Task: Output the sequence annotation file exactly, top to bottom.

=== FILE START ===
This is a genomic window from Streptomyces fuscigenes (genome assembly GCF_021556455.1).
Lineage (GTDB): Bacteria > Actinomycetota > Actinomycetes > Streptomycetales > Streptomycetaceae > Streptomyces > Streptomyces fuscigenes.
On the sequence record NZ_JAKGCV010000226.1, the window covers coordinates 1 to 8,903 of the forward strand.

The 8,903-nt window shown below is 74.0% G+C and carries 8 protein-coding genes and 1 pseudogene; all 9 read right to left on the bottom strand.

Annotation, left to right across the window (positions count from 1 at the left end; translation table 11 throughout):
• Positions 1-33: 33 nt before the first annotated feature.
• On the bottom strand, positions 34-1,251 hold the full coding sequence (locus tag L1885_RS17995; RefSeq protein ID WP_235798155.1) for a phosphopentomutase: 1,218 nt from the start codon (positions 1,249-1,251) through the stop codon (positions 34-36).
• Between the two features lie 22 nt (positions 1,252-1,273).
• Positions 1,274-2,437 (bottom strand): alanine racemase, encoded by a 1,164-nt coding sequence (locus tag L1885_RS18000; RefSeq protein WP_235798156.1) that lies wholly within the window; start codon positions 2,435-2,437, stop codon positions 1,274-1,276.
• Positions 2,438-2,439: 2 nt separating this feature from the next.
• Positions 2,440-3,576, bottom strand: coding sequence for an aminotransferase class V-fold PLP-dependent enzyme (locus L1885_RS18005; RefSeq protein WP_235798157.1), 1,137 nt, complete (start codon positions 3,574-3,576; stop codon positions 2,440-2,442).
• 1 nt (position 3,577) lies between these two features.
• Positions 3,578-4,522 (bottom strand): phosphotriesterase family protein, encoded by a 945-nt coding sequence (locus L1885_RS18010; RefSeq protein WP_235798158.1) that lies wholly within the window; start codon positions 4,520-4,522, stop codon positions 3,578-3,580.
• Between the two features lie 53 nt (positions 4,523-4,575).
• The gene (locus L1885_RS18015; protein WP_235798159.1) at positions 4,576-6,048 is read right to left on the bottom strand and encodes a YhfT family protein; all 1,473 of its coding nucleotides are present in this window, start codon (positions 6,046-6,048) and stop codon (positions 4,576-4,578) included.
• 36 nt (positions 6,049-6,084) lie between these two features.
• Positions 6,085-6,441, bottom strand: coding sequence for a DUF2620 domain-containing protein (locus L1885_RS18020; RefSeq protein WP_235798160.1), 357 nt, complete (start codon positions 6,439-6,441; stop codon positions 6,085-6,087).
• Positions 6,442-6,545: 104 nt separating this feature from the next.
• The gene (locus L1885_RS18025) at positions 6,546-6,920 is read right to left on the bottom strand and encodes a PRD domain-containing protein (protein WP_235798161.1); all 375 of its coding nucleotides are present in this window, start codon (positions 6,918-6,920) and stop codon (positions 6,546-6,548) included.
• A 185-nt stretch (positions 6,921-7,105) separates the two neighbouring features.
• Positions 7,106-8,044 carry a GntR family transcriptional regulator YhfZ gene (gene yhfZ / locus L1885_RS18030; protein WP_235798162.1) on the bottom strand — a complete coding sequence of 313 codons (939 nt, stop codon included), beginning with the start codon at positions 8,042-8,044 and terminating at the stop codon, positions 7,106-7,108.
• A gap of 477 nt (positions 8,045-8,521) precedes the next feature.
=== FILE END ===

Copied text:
This is a genomic window from Streptomyces fuscigenes (genome assembly GCF_021556455.1).
Lineage (GTDB): Bacteria > Actinomycetota > Actinomycetes > Streptomycetales > Streptomycetaceae > Streptomyces > Streptomyces fuscigenes.
On the sequence record NZ_JAKGCV010000226.1, the window covers coordinates 1 to 8,903 of the forward strand.

The 8,903-nt window shown below is 74.0% G+C and carries 8 protein-coding genes and 1 pseudogene; all 9 read right to left on the bottom strand.

Annotation, left to right across the window (positions count from 1 at the left end; translation table 11 throughout):
• Positions 1-33: 33 nt before the first annotated feature.
• On the bottom strand, positions 34-1,251 hold the full coding sequence (locus tag L1885_RS17995; RefSeq protein ID WP_235798155.1) for a phosphopentomutase: 1,218 nt from the start codon (positions 1,249-1,251) through the stop codon (positions 34-36).
• Between the two features lie 22 nt (positions 1,252-1,273).
• Positions 1,274-2,437 (bottom strand): alanine racemase, encoded by a 1,164-nt coding sequence (locus tag L1885_RS18000; RefSeq protein WP_235798156.1) that lies wholly within the window; start codon positions 2,435-2,437, stop codon positions 1,274-1,276.
• Positions 2,438-2,439: 2 nt separating this feature from the next.
• Positions 2,440-3,576, bottom strand: coding sequence for an aminotransferase class V-fold PLP-dependent enzyme (locus L1885_RS18005; RefSeq protein WP_235798157.1), 1,137 nt, complete (start codon positions 3,574-3,576; stop codon positions 2,440-2,442).
• 1 nt (position 3,577) lies between these two features.
• Positions 3,578-4,522 (bottom strand): phosphotriesterase family protein, encoded by a 945-nt coding sequence (locus L1885_RS18010; RefSeq protein WP_235798158.1) that lies wholly within the window; start codon positions 4,520-4,522, stop codon positions 3,578-3,580.
• Between the two features lie 53 nt (positions 4,523-4,575).
• The gene (locus L1885_RS18015; protein WP_235798159.1) at positions 4,576-6,048 is read right to left on the bottom strand and encodes a YhfT family protein; all 1,473 of its coding nucleotides are present in this window, start codon (positions 6,046-6,048) and stop codon (positions 4,576-4,578) included.
• 36 nt (positions 6,049-6,084) lie between these two features.
• Positions 6,085-6,441, bottom strand: coding sequence for a DUF2620 domain-containing protein (locus L1885_RS18020; RefSeq protein WP_235798160.1), 357 nt, complete (start codon positions 6,439-6,441; stop codon positions 6,085-6,087).
• Positions 6,442-6,545: 104 nt separating this feature from the next.
• The gene (locus L1885_RS18025) at positions 6,546-6,920 is read right to left on the bottom strand and encodes a PRD domain-containing protein (protein WP_235798161.1); all 375 of its coding nucleotides are present in this window, start codon (positions 6,918-6,920) and stop codon (positions 6,546-6,548) included.
• A 185-nt stretch (positions 6,921-7,105) separates the two neighbouring features.
• Positions 7,106-8,044 carry a GntR family transcriptional regulator YhfZ gene (gene yhfZ / locus L1885_RS18030; protein WP_235798162.1) on the bottom strand — a complete coding sequence of 313 codons (939 nt, stop codon included), beginning with the start codon at positions 8,042-8,044 and terminating at the stop codon, positions 7,106-7,108.
• A gap of 477 nt (positions 8,045-8,521) precedes the next feature.